The strike could see schools, colleges and high schools disrupted across France.
On top of the call from unions for teachers to down tools, demonstrations have been planned in major cities, including in the French capital where a protest is set to begin at 2 pm.
So, why are France's teachers taking to the streets?
Well, on Tuesday November 13th the 2019 budget, including national education, is set to be debated in French parliament, with one of the proposals being to cut 2,650 jobs in colleges and secondary schools.
The posts set to be cut include teaching positions as well as administrative roles, France's Education Minister France's Education Minister Jean-Michel Blanquer had previously announced.
The announcement was greeted with shock and anger by many who had presumed that education was a priority for President Emmanuel Macron.
They presumed the president's landmark reform to cut primary class sizes in disadvantaged areas would mean more teachers, not less.
As a result, the FSU, CFDT and Unsa unions representing both primary schools and high schools had called for a strike in the public and private sectors, to demand the cancellation of these job cuts.
The staff “do not understand” the cuts being made given the expected population growth in middle and high schools, Catherine Nave-Bekhti, general secretary of Sgen-CFDT union told the French press on Monday.
A study by the Ministry of Education linked body DEPP (Direction of Evaluation, forecasting and performance) predicted an increase of 40,000 students each year between 2019 and 2021.
Who will be affected?
The job cuts will not only affect teachers but also those in administrative roles in the country's education system, according to the minister.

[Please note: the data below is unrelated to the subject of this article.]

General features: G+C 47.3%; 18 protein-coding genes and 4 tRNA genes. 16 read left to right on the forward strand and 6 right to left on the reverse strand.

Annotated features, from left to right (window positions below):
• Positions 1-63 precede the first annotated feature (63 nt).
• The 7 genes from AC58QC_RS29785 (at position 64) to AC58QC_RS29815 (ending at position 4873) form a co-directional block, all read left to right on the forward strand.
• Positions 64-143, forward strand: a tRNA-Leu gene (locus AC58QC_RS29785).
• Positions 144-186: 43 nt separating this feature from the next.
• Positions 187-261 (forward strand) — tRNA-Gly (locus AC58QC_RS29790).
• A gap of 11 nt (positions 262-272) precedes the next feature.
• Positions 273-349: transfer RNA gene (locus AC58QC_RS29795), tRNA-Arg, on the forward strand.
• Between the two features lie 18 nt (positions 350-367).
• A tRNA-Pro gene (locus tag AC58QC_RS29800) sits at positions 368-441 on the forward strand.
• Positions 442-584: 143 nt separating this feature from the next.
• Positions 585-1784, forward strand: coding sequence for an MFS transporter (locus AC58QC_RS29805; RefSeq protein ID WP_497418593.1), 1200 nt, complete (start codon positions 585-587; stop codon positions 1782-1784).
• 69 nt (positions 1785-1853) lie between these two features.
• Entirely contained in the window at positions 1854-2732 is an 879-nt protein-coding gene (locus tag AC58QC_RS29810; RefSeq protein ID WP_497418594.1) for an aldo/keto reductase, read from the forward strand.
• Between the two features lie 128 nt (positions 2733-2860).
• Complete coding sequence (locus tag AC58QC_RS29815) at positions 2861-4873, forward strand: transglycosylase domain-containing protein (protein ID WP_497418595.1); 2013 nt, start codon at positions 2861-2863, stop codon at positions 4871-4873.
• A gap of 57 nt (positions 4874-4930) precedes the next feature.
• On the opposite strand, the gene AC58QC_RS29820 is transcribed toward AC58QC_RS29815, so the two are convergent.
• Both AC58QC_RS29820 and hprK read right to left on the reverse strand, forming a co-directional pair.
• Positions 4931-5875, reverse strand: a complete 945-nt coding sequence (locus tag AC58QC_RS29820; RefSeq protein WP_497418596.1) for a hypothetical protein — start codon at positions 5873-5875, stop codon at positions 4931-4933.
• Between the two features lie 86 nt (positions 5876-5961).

Of the positions set to be axed “at least 400” are administrative positions such as school nurses and doctors and secretaries.
Only secondary schools and colleges will be affected primary schools won't be touched by the cuts.
In fact, the proposals include the creation of 1,800 jobs in primary schools.
Why are the cuts being made?
Essentially the cuts are part of the government's plan to reduce the number of public service workers. While Macron made an election promise of cutting 120,000 public service workers over five years in reality things won't be so dramatic.
Earlier this month the PM Edouard Philippe announced there would be 4,500 posts cut in 2019 and another 10,000 in 2020.
And clearly the teaching profession won't be spared these cuts.
The fact the job cuts will only impact secondary schools and administrative posts also shows how Macron is favouring primary school education, were his reform to cut class size to 12 pupils in certain areas and certain year groups puts a strain on budgets.